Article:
Durham University
Programme and Module Handbook

Postgraduate Programme and Module Handbook 2007-2008 (archived)


Department: Economics, Finance and Business (Business)


Type Tied Level 4 Credits 15 Availability Module Cap
Tied to NPK017
Tied to N1KP17
Tied to N1KD17
Tied to N1KB17


  • None.


  • None.

Excluded Combination of Modules

  • None.


  • To enable students to explore the contribution, which Purchasing and Supply Chain Management can make to competitive advantage. Emphasis is placed on giving students an in-depth understanding at an advanced level of the complexities of managing supply chains. Further emphasis is placed on critically evaluating the principal processes, which add value, primarily in manufacturing, but also in service sectors.


  • Introduction to SCM.
  • Definitions of SCM.
  • The importance of SCM.
  • Supply chain models.
  • Supply Chain Mapping.
  • Purchasing and Supply.
  • Supplier selection.
  • Supplier development.
  • International supply chains.
  • Buyer-supplier relationships.
  • Power and trust in supply chains.
  • Purchasing and SCM Strategy.
  • Competencies and skill requirements.
  • Logistics and Demand.
  • Information Flow.
  • Enterprise Resource Planning (ERP).
  • e-Supply Chains.
  • Logistics.
  • Demand Management.
  • Future Trends and Research.
  • Future trends in Purchasing and SCM.
  • Performance Management.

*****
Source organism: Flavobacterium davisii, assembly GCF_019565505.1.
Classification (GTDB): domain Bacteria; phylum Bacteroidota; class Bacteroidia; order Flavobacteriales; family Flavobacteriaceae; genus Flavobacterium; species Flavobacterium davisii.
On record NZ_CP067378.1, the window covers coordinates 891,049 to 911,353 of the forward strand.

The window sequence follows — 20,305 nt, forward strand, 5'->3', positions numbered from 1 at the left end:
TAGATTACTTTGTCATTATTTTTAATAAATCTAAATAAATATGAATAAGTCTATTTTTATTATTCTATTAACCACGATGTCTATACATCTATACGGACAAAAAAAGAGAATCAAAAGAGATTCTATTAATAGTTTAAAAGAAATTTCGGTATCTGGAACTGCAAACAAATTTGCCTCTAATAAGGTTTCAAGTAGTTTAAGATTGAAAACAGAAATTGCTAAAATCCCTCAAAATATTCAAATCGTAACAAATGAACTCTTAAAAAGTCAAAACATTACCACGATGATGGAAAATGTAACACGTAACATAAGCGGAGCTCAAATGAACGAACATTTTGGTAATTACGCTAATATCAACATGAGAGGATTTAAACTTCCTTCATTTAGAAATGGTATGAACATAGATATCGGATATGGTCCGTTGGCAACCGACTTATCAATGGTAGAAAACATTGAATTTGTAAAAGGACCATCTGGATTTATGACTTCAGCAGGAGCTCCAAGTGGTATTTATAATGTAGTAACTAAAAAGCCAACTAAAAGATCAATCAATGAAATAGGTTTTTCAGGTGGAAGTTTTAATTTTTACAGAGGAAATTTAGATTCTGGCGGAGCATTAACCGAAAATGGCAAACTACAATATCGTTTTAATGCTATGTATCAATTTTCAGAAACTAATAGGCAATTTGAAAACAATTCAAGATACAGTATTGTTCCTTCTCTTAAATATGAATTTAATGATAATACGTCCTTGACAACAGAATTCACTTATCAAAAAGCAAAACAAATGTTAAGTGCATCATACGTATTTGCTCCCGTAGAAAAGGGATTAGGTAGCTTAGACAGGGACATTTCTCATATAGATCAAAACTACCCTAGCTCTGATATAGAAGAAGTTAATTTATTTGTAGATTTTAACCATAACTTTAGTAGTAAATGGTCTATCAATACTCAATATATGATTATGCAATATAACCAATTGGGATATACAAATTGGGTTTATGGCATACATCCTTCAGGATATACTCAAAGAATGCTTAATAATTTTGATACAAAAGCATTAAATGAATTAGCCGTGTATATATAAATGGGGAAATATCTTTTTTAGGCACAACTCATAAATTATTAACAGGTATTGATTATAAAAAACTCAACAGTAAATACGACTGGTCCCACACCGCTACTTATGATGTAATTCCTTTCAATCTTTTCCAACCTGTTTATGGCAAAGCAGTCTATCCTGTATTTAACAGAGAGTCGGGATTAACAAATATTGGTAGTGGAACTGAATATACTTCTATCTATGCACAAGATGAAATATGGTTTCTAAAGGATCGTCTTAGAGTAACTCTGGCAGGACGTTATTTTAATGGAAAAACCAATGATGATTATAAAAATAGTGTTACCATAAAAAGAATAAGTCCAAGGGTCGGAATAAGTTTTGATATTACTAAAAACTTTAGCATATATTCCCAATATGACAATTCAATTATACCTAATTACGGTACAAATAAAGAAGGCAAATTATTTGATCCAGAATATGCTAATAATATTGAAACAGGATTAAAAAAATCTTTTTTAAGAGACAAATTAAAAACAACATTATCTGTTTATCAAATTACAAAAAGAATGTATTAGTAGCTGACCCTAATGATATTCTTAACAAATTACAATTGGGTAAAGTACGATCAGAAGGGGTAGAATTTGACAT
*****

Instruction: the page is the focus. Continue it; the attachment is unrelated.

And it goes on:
Learning Outcomes

Subject-specific Knowledge:
  • By the end of the module, students will:
  • have a critical understanding of the role of Purchasing and Supply Chain Management in competitive strategy;
  • understand the complexity of supply chain mapping;
  • have a critical understanding of the buyer-supplier relationship debate;
  • be able to understand the challenges involved in identifying, acquiring and managing the various resources, which are required in both manufacturing and service industries;
  • have specialist knowledge of the pitfalls in trying to manage such complexity within the business environment;
  • have a critical appreciation of the assumptions, implications and limitations of supply chain management.
Subject-specific Skills:
  • By the end of the module, students will:
  • be able to recognise the need/opportunity to use the main supply chain management techniques;
  • be familiar with the language required to discuss the use of these techniques with functional experts.
Key Skills:
  • Written communication; planning, organising and time management; problem solving and analysis; using initiative; computer literacy.

Modes of Teaching, Learning and Assessment and how these contribute to the learning outcomes of the module

  • Learning outcomes will be met through a combination of lectures, groupwork, case studies and discussion, supported by guided reading. The written assignment will test students’ understanding of relevant concepts and their ability to apply and interpret what they have learned to the analysis of a particular issue in depth.

Teaching Methods and Learning Hours

Activity Number Frequency Duration Total/Hours
Workshops (a combination of lectures, groupwork, case studies and discussion) 24
Preparation and Reading 126
Total 150

Summative Assessment

Component: Written Assignment Component Weighting: 100%
Element Length / duration Element Weighting Resit Opportunity
Written Assignment 4,000 words maximum 100%

Formative Assessment:


Attendance at all activities marked with this symbol will be monitored. Students who fail to attend these activities, or to complete the summative or formative assessment specified above, will be subject to the procedures defined in the University's General Regulation V, and may be required to leave the University